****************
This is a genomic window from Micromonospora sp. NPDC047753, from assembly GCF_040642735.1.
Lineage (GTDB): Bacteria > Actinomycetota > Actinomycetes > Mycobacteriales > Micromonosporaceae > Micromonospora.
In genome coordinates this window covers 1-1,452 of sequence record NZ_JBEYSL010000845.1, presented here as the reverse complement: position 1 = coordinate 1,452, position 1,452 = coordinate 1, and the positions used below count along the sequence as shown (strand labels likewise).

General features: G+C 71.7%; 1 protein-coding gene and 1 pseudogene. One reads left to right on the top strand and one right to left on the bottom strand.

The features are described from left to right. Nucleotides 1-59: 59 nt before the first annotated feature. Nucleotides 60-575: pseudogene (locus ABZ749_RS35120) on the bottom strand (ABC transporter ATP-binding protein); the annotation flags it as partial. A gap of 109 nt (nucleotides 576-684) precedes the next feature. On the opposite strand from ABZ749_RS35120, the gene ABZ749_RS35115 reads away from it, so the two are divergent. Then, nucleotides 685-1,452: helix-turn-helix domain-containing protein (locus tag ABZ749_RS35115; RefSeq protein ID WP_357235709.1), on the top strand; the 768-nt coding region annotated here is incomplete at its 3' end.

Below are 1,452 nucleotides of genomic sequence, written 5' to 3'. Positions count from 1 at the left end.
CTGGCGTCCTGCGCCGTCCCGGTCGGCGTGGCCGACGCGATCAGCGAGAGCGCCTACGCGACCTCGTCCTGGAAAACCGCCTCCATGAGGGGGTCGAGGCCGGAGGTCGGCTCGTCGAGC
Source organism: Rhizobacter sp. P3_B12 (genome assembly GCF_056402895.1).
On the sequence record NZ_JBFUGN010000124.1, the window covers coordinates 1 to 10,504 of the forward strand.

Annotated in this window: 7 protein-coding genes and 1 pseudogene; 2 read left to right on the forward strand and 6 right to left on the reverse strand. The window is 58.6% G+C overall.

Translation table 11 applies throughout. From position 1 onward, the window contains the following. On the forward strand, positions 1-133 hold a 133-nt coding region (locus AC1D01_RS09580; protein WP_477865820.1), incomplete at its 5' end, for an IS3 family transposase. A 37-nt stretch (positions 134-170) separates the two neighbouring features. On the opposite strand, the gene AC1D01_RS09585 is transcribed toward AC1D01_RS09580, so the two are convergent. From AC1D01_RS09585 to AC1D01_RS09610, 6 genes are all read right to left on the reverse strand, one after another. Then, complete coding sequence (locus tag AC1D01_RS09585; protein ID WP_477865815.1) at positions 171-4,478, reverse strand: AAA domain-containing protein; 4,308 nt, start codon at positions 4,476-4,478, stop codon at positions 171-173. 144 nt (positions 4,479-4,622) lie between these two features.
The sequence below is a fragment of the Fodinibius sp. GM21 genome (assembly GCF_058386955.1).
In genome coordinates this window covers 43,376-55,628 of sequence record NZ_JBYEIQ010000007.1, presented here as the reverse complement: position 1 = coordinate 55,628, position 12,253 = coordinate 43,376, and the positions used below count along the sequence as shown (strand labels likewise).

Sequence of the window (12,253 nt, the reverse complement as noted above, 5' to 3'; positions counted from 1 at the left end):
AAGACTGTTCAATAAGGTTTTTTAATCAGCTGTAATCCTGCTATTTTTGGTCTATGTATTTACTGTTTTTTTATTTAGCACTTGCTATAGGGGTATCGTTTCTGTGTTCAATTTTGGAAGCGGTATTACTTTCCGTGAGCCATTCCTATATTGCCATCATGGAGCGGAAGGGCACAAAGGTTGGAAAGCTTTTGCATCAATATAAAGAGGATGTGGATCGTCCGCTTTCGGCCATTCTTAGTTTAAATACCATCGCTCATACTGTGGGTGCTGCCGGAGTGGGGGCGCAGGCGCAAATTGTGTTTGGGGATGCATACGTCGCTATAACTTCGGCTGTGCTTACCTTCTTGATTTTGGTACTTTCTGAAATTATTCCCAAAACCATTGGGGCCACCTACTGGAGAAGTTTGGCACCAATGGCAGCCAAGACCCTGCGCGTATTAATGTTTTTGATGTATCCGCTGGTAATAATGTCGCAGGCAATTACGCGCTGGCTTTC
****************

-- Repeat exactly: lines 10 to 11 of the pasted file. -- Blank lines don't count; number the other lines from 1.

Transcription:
Annotated in this window: 7 protein-coding genes and 1 pseudogene; 2 read left to right on the forward strand and 6 right to left on the reverse strand. The window is 58.6% G+C overall.

Translation table 11 applies throughout. From position 1 onward, the window contains the following. On the forward strand, positions 1-133 hold a 133-nt coding region (locus AC1D01_RS09580; protein WP_477865820.1), incomplete at its 5' end, for an IS3 family transposase. A 37-nt stretch (positions 134-170) separates the two neighbouring features. On the opposite strand, the gene AC1D01_RS09585 is transcribed toward AC1D01_RS09580, so the two are convergent. From AC1D01_RS09585 to AC1D01_RS09610, 6 genes are all read right to left on the reverse strand, one after another. Then, complete coding sequence (locus tag AC1D01_RS09585; protein ID WP_477865815.1) at positions 171-4,478, reverse strand: AAA domain-containing protein; 4,308 nt, start codon at positions 4,476-4,478, stop codon at positions 171-173. 144 nt (positions 4,479-4,622) lie between these two features.